Hotel De La Soledad: (2100 Pesos, $105 USD, per night) These gorgeous colonial-era courtyards and luxury will take you back to charms of old. You will feel like a King or Queen. The location is amazing and everything is at your doorstep. Check out the pictures and reviews and prices. It was about $105 USD per night on the day we searched.

Hosting House Congreso: (925 Pesos, $47 USD) Hard to imagine that you can get such a beautiful place for so little. Check out the pictures, reviews. This was $47 USD per night on the date we searched. The location is perfect.

Hotel & Suites Galeria: (550 Pesos, $28 USD) This decoration seem odd for a colonial-era centrally located hotel, but the price speaks for itself. Check out the reviews, the pictures, and the price. Hard to beat this price at $28 USD per night on the day we searched.

The Only Backpackers Morelia: (500 Pesos, $25 USD) The name says it all. This is a great location. For a few bucks more you can get the above hotel room. But you may be craving the social aspects of a hostel. This is your best bet then. Check out the reviews and pictures. It was $25 per night on the day we searched.

The below picture is where we stayed for $19 USD per night.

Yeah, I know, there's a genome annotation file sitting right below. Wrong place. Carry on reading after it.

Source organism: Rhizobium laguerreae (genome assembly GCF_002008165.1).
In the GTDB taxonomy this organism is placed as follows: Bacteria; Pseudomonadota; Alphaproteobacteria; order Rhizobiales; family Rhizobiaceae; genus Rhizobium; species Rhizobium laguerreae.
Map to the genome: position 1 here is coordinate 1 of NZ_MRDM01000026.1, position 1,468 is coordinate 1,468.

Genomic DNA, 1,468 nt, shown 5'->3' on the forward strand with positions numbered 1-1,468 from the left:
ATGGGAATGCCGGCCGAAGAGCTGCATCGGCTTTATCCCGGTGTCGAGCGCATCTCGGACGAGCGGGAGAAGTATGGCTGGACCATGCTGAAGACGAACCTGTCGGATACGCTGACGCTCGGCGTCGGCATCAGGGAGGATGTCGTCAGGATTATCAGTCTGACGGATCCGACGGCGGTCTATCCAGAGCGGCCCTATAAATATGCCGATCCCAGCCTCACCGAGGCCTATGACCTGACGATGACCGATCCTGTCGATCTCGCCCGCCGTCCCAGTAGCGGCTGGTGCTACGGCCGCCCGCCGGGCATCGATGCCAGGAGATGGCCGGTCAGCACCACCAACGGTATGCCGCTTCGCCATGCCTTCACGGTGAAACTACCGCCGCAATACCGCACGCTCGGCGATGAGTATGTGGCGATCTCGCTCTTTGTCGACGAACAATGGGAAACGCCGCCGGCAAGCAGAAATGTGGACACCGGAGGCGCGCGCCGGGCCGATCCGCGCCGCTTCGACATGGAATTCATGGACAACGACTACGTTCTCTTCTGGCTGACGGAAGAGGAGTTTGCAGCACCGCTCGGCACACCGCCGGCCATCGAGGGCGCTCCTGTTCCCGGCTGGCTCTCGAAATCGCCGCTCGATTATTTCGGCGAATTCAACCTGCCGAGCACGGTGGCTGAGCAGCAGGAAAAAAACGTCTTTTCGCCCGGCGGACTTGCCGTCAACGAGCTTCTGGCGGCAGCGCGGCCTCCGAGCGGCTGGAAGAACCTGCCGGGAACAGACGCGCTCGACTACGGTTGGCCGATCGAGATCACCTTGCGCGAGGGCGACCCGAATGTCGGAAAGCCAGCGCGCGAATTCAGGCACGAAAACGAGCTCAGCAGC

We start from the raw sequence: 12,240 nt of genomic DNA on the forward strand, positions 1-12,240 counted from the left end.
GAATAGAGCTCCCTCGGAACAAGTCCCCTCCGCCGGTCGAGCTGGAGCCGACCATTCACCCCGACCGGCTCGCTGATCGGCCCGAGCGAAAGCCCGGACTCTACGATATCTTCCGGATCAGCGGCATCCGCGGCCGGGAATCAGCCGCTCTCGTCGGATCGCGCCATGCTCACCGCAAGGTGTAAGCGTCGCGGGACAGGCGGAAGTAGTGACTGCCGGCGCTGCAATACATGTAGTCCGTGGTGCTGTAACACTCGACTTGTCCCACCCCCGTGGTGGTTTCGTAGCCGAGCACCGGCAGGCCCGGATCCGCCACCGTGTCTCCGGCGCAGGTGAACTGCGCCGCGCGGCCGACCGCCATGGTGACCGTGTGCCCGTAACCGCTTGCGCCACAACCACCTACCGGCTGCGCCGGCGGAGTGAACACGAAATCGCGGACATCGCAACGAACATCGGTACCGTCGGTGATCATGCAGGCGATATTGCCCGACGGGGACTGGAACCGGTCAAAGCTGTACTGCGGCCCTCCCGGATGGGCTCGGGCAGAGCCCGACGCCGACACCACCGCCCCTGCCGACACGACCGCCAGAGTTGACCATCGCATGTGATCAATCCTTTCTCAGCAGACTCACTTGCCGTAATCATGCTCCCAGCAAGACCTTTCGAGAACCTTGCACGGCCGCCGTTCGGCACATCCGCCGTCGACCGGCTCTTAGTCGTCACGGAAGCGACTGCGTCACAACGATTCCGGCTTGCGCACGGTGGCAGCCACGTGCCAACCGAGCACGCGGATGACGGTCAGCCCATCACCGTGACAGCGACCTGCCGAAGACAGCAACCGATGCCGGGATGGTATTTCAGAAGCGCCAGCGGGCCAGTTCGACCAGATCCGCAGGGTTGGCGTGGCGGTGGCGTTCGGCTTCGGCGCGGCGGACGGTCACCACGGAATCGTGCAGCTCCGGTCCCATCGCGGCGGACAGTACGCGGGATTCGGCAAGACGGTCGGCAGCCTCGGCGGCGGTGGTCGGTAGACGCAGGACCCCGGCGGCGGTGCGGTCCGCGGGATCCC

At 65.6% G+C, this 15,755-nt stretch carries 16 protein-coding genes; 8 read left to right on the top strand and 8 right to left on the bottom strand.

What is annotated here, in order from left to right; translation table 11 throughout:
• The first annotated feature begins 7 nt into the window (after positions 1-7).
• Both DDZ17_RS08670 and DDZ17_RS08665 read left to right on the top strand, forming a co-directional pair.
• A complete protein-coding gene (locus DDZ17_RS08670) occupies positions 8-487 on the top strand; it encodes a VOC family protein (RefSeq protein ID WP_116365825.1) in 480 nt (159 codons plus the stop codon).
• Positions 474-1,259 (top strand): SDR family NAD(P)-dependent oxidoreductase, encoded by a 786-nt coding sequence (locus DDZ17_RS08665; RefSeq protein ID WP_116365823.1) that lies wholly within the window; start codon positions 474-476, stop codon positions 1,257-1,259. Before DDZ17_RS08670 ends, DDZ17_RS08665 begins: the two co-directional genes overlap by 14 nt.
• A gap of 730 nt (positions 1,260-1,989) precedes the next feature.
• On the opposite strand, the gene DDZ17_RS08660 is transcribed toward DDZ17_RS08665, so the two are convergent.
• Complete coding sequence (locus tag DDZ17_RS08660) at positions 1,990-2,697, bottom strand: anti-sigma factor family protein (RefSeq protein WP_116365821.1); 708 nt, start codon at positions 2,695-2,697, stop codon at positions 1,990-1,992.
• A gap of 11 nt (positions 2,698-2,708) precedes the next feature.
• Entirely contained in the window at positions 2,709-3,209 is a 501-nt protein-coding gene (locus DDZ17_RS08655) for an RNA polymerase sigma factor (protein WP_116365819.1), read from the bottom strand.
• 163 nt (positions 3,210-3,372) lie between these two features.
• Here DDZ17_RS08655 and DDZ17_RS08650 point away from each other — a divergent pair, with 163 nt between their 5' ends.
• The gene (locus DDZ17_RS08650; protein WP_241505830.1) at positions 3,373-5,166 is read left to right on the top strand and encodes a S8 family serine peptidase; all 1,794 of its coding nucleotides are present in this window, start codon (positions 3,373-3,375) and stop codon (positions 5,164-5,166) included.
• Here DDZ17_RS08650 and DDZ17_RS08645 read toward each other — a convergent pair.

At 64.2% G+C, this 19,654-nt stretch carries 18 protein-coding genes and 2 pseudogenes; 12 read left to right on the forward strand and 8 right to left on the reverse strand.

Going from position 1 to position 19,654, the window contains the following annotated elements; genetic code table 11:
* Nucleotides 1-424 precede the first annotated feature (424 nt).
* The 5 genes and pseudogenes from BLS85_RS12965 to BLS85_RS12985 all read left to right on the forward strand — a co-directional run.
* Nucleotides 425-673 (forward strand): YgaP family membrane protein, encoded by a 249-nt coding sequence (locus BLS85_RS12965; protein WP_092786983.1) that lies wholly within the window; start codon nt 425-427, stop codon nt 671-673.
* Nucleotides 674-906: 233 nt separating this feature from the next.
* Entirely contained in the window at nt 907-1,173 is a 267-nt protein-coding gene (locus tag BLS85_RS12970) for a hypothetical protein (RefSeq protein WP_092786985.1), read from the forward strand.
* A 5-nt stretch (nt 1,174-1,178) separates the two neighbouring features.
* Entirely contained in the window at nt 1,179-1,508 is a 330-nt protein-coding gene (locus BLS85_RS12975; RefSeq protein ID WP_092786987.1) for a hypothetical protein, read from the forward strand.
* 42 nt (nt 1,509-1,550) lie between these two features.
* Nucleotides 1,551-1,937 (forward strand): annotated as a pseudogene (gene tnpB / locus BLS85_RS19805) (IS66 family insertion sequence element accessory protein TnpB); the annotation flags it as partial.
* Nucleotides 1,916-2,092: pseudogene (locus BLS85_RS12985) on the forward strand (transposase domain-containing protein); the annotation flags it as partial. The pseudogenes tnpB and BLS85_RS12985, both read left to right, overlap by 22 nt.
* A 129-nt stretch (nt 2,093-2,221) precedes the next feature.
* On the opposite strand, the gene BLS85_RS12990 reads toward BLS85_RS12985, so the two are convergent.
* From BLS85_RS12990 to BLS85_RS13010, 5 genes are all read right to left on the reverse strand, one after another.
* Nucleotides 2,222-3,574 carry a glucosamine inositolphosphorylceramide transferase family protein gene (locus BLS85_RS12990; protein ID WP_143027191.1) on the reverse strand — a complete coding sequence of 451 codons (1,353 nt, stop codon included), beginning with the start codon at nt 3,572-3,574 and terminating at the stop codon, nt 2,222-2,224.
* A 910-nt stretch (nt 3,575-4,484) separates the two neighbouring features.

Airbnb House Share: The above picture is the courtyard in the house where Qiang and I stayed for a week at about $19 USD per night. It is a large colonial-era home with the courtyard in the center. Maria and her husband Louis were our hosts and they are the kindest sweetest people you will ever meet. And they have a cute little cocker spaniel dog that will greet you when you come home each day. Maria had a birthday party for her husband Louis while we were here. She invited us to the party so we got to enjoy her family and friends along with traditional family recipes and drinks. One of her good friends played the guitar and everyone sang traditional Mexican folk songs so it was super fun. Plus they made me sing Yesterday by the Beatles with everyone singing along with me. So we got to enjoy what it feels like to be part of a Mexican family for a week. The pictures are exactly what this place looks like. Maria has a well-equipped kitchen so we were able to shop in the local market and cook some very nice meals. The WIFI works great and she has hot showers with great water pressure. Maria’s house is just a block from the Romance Alley I show you in the above old town walking tour. I would stay here again without hesitation. (If you are new to Airbnb, use this code http://www.airbnb.com/c/dbell50 for a big discount).